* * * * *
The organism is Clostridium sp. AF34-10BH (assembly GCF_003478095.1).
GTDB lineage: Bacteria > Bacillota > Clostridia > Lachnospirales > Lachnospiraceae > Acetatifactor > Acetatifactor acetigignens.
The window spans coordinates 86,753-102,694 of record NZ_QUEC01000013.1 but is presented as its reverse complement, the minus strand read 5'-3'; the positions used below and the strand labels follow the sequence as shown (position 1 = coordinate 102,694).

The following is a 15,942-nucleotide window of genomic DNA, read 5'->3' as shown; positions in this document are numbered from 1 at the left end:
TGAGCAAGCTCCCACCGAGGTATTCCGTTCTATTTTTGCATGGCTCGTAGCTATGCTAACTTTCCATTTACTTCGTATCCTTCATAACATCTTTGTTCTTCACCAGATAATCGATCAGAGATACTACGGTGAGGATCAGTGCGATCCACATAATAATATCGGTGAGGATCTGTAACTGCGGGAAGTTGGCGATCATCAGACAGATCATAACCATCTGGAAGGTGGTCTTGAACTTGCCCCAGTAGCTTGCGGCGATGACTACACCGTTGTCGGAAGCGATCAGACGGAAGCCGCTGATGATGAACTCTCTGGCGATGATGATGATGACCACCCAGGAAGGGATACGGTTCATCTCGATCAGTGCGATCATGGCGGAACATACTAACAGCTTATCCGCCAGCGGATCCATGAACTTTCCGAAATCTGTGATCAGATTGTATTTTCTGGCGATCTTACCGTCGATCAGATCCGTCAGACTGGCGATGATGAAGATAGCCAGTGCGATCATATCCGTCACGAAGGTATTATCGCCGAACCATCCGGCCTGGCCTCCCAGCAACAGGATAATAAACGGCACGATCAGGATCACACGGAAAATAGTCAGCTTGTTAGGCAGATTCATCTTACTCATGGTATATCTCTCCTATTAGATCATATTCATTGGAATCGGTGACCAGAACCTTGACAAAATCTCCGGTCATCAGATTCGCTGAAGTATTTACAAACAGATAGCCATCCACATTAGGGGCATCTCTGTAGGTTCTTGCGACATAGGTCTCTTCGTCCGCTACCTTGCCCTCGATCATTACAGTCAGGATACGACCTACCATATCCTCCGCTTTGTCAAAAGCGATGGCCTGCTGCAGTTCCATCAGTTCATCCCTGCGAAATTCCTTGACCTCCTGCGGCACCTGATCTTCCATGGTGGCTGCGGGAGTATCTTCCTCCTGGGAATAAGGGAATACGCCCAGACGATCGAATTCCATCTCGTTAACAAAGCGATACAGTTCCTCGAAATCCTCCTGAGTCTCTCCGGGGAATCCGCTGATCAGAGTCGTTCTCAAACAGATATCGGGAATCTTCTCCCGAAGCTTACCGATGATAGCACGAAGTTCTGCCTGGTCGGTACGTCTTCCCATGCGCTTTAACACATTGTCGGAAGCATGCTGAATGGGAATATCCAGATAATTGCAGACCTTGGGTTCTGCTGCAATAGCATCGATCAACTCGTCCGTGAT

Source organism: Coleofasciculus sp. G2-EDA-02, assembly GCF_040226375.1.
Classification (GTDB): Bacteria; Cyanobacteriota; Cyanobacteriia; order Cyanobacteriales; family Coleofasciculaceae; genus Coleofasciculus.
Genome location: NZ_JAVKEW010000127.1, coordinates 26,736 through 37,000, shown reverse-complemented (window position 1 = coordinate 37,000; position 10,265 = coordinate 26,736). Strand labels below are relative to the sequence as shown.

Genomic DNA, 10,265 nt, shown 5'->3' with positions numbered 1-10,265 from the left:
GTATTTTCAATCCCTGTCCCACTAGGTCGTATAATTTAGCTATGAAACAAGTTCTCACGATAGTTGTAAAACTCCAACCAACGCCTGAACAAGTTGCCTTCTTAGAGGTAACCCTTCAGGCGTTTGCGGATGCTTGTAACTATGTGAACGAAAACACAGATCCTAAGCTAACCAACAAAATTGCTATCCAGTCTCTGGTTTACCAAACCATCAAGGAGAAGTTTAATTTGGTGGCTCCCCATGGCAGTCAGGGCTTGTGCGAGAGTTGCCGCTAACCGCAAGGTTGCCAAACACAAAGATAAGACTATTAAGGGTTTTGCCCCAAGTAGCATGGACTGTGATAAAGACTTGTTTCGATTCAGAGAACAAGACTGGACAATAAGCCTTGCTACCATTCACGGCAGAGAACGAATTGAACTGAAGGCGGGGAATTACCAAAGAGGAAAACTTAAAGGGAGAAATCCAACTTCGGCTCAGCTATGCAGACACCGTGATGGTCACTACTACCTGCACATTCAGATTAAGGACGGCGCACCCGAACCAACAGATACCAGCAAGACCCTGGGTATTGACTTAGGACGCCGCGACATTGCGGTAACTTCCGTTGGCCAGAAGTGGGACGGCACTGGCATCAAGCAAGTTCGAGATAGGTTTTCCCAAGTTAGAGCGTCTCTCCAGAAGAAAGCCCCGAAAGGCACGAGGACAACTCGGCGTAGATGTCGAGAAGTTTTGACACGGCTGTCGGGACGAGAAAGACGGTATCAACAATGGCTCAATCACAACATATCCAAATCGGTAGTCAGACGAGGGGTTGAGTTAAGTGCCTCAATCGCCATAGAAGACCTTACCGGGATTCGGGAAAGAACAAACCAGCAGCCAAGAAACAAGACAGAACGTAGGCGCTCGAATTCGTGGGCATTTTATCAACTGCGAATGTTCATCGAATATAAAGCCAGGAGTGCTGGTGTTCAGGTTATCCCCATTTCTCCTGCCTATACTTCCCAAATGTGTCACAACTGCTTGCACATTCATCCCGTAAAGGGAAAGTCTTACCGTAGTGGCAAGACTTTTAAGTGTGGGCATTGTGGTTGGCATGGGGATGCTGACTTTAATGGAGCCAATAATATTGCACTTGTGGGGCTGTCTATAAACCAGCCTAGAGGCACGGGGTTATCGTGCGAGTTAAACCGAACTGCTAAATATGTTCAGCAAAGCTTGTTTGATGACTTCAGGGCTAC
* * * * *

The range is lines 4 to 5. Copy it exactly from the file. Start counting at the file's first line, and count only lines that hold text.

The following is a 15,942-nucleotide window of genomic DNA, read 5'->3' as shown; positions in this document are numbered from 1 at the left end:
TGAGCAAGCTCCCACCGAGGTATTCCGTTCTATTTTTGCATGGCTCGTAGCTATGCTAACTTTCCATTTACTTCGTATCCTTCATAACATCTTTGTTCTTCACCAGATAATCGATCAGAGATACTACGGTGAGGATCAGTGCGATCCACATAATAATATCGGTGAGGATCTGTAACTGCGGGAAGTTGGCGATCATCAGACAGATCATAACCATCTGGAAGGTGGTCTTGAACTTGCCCCAGTAGCTTGCGGCGATGACTACACCGTTGTCGGAAGCGATCAGACGGAAGCCGCTGATGATGAACTCTCTGGCGATGATGATGATGACCACCCAGGAAGGGATACGGTTCATCTCGATCAGTGCGATCATGGCGGAACATACTAACAGCTTATCCGCCAGCGGATCCATGAACTTTCCGAAATCTGTGATCAGATTGTATTTTCTGGCGATCTTACCGTCGATCAGATCCGTCAGACTGGCGATGATGAAGATAGCCAGTGCGATCATATCCGTCACGAAGGTATTATCGCCGAACCATCCGGCCTGGCCTCCCAGCAACAGGATAATAAACGGCACGATCAGGATCACACGGAAAATAGTCAGCTTGTTAGGCAGATTCATCTTACTCATGGTATATCTCTCCTATTAGATCATATTCATTGGAATCGGTGACCAGAACCTTGACAAAATCTCCGGTCATCAGATTCGCTGAAGTATTTACAAACAGATAGCCATCCACATTAGGGGCATCTCTGTAGGTTCTTGCGACATAGGTCTCTTCGTCCGCTACCTTGCCCTCGATCATTACAGTCAGGATACGACCTACCATATCCTCCGCTTTGTCAAAAGCGATGGCCTGCTGCAGTTCCATCAGTTCATCCCTGCGAAATTCCTTGACCTCCTGCGGCACCTGATCTTCCATGGTGGCTGCGGGAGTATCTTCCTCCTGGGAATAAGGGAATACGCCCAGACGATCGAATTCCATCTCGTTAACAAAGCGATACAGTTCCTCGAAATCCTCCTGAGTCTCTCCGGGGAATCCGCTGATCAGAGTCGTTCTCAAACAGATATCGGGAATCTTCTCCCGAAGCTTACCGATGATAGCACGAAGTTCTGCCTGGTCGGTACGTCTTCCCATGCGCTTTAACACATTGTCGGAAGCATGCTGAATGGGAATATCCAGATAATTGCAGACCTTGGGTTCTGCTGCAATAGCATCGATCAACTCGTCCGTGAT